So, you’re wondering how your church can safely conduct Trunk or Treat this year? You’re not alone!
Over the past few years, Trunk or Treat events have become one of the largest outreach efforts on the church calendar. Church members enthusiastically decorate their vehicles, dress up in costumes, and pass out candy and gospel tracts to little princesses and superheroes. For many churches, they have more unchurched people on their church property during their Trunk or Treat event than any other time during the year.
While the pandemic caused most churches to cancel Vacation Bible School this summer, most of those same churches are determined to avoid cancelling Trunk or Treat this fall, if they can develop a plan for how to conduct the event in a safe manner. If your church is looking for safe and creative ways to conduct Trunk or Treat during the pandemic, here are 7 options to consider. For each option below, I have included a brief description as well as a discussion of the pros and cons.
Option #1: Drive-Thru
How it works: As I have browsed social media, this already seems to be a popular alternative. With this option, church members still decorate their vehicles. However, instead of having children and their parents walk to each trunk to receive their goodies, they simply drive through to see each of the trunks. Then, after driving through the parking lot, each child receives a pre-packed bag of treats from a designated vehicle. For those churches that have conducted drive-in services during the pandemic, a pre-recorded gospel presentation from the pastor can be broadcast on a loop using a short-range radio transmitter.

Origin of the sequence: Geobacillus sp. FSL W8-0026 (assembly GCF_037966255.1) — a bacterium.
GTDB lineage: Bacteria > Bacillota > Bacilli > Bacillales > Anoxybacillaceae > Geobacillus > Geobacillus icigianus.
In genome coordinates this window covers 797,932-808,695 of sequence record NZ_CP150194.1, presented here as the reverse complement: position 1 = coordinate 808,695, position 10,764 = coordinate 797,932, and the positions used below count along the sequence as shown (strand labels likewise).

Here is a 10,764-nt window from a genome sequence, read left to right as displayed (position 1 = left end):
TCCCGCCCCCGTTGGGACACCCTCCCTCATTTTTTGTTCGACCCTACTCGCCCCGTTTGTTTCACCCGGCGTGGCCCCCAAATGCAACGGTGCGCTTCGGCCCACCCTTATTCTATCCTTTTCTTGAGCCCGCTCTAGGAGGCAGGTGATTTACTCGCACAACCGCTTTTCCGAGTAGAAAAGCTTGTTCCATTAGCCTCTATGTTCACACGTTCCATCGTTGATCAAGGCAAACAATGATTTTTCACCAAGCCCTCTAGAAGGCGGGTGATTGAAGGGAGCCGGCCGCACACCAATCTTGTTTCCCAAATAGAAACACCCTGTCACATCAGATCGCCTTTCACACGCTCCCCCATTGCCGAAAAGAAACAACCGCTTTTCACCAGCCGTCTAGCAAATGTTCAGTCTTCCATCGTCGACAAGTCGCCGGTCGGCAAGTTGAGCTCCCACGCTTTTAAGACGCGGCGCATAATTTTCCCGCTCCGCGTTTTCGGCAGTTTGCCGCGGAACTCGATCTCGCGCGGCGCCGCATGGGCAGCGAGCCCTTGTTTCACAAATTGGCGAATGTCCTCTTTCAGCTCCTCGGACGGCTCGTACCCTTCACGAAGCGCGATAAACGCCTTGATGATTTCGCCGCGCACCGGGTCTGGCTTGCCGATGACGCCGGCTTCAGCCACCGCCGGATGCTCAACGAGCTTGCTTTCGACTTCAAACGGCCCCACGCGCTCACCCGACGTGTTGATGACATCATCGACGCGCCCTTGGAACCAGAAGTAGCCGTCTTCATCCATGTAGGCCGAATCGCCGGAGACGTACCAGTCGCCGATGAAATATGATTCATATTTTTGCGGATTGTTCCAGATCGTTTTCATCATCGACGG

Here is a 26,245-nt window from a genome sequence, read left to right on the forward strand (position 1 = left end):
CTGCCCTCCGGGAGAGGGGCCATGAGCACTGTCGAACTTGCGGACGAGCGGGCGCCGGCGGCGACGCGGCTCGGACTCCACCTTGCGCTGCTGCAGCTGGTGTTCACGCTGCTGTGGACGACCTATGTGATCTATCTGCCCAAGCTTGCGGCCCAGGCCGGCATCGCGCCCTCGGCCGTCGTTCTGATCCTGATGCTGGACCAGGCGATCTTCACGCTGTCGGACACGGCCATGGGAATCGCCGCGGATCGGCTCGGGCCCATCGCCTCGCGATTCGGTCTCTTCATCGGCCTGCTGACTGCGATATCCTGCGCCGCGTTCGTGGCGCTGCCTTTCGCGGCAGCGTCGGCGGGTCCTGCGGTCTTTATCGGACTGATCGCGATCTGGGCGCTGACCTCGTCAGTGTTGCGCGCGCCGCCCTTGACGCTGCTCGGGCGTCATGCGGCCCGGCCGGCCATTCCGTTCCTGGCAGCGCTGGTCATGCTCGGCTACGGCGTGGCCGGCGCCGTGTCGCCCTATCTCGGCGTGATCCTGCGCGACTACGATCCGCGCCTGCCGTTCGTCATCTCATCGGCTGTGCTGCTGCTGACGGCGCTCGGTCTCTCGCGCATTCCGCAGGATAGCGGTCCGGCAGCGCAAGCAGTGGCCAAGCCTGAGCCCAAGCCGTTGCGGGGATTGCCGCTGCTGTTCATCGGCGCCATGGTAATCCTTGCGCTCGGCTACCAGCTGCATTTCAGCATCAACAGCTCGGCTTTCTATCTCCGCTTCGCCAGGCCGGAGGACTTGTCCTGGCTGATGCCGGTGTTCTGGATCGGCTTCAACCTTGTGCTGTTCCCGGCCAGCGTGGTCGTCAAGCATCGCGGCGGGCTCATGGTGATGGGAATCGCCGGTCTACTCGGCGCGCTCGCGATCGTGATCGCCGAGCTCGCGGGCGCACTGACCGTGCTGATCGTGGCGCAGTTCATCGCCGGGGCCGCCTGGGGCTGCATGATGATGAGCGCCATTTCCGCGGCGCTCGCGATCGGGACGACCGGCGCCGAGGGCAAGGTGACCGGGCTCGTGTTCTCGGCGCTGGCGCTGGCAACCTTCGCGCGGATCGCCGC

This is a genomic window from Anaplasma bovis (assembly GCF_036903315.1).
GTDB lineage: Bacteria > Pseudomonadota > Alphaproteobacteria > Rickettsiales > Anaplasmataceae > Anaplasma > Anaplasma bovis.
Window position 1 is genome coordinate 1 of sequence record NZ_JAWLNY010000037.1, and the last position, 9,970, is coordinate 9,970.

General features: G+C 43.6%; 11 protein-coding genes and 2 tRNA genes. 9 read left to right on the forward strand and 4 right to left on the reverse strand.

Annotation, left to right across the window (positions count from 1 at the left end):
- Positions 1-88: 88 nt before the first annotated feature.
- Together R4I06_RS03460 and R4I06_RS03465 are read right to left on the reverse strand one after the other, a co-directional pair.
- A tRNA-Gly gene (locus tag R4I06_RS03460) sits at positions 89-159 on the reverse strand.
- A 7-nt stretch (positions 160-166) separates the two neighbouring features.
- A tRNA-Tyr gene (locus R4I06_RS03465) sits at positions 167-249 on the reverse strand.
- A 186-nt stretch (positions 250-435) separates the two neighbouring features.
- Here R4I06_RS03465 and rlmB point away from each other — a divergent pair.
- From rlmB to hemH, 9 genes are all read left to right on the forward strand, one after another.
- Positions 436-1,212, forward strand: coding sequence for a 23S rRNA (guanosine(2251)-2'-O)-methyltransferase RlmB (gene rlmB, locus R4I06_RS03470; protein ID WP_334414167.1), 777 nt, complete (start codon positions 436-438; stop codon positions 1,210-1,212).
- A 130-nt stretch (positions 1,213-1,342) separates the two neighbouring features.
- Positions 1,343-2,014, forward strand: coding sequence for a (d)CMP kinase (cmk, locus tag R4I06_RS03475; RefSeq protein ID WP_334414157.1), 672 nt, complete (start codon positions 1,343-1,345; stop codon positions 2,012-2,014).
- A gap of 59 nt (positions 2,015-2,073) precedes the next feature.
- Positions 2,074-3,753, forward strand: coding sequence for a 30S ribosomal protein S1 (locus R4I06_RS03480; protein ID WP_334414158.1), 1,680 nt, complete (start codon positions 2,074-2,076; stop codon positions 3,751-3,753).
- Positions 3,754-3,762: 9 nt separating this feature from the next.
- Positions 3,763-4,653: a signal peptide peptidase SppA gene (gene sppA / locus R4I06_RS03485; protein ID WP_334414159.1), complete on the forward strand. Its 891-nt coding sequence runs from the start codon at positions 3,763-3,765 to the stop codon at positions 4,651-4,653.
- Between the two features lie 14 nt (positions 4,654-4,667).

Pros: The primary advantage of a drive-thru event is that it allows for safe social distancing. Each church member is kept safe because they remain in close proximity only to other members of their family. Guests are kept safe because they remain in their cars. In the current pandemic, safety is extremely important, and a drive-thru service is a great option for that reason. This option also gets the gospel out through the pre-recorded gospel presentation over the radio.
Cons: If your Trunk or Treat event does not take place on the designated night for trick-or-treating in your local community, it may not be as fun if kids choose not to dress up in their costumes. Also, depending on the size and layout of your church parking lot, a drive-thru option could cause significant traffic problems.